Central regions | Farming, agriculture | Technology & innovation

New weapon to fight locusts developed in Russia

15 Mar '16
Fungipak, a Russian biotech developer and resident of the Skolkovo innovation hub just outside Moscow, is working on a brand new form of bioactive agents to protect crops against pests, especially locusts, the Skolkovo Foundation announced.

Traditionally, two different approaches are used to address the problem, chemical and microbiological; and both are known for their serious flaws.

“Many years of experience fighting locusts prove that using insecticides results in little more than a temporary reduction of locust populations and of harm the insects bring. But there’s a downside: massive application of chemicals destabilizes the environmental situation through destroying the natural enemies of locusts, thus removing any barrier to the pests’ exponential multiplication for several years in a row,” said Andrei Fokin, the co-founder of Fungipak.

The alternative microbiological method the Russian company is offering calls for the use of new bioactive agents that are specifically aggressive towards locusts. According to the developer, the agents do not do any harm to natural ecosystems and are not so vulnerable to solar radiation, temperature and other external factors as the current competition.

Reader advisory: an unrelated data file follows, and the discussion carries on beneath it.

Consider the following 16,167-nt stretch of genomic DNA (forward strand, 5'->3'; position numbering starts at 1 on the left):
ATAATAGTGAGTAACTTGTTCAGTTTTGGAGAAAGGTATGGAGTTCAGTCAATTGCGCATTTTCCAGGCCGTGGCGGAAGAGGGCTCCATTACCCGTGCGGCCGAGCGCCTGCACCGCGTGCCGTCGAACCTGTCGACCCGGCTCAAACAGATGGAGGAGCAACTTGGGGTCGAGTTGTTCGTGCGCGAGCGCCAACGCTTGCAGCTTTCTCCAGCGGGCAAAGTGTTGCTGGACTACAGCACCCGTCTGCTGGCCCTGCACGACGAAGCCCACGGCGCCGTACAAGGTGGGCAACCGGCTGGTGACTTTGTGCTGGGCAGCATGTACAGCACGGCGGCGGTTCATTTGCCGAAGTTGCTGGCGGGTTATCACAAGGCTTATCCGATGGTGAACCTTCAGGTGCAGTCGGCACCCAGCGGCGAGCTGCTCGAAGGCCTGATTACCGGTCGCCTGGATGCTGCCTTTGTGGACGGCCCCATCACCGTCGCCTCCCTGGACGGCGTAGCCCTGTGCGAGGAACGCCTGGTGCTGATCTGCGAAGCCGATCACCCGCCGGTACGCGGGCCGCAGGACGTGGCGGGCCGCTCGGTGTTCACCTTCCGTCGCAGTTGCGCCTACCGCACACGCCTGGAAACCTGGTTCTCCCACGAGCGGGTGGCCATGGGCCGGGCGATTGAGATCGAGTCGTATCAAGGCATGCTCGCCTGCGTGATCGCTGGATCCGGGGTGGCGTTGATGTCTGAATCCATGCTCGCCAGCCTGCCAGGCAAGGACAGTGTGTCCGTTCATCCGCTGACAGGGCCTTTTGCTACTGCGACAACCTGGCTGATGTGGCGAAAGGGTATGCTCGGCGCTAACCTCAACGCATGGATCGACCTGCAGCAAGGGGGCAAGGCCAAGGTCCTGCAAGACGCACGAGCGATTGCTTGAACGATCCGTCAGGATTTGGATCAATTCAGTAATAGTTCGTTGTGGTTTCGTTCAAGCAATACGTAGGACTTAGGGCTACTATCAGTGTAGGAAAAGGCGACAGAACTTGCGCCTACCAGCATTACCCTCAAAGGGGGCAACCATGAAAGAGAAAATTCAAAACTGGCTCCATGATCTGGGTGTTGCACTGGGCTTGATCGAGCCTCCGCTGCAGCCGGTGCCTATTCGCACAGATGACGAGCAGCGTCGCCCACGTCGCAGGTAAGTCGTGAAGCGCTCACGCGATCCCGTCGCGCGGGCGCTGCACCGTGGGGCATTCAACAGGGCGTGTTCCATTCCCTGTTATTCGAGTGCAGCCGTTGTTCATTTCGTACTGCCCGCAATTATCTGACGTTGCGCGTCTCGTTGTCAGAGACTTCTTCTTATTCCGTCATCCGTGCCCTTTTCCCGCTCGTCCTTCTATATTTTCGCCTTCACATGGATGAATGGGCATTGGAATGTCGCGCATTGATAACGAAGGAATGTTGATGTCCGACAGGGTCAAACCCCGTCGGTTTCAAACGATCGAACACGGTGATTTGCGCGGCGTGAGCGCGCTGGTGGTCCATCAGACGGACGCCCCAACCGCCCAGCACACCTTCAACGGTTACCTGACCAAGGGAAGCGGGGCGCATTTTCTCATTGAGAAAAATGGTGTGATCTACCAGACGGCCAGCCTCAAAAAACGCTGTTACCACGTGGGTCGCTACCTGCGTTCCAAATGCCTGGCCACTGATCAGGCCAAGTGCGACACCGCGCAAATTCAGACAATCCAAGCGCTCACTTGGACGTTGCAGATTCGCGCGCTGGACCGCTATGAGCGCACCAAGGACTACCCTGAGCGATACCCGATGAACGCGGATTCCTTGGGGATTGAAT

“We’re offering the market an effective and safe technique to protect plants against pests. It’s a combination of a bioactive agent killing the insects and a new method of storing the agent. The latter is a microcontainer that does not only make it possible to place an active substance, such as entomopathogenic microorganisms, inside a special membrane guarding it against UV radiation or high temperature, but also provides enough nutrient medium reserves to keep the agent alive and active longer than the current competition,” Mr. Fokin claims.

Locusts invade agricultural fields in many countries each year. Swarms of those keep looking for food and can cover as many as 30km daily in their migration. In the 20th century, the most devastating locust invasion was registered in 1954, when 40 billion insects weighing a total of 80,000 tons ravaged crops in Kenya. One ton of locusts can devour as much food a day as is required to feed 2,500 people. Last year, Russian territories invaded by locusts were almost as large as the entire territory of Romania.
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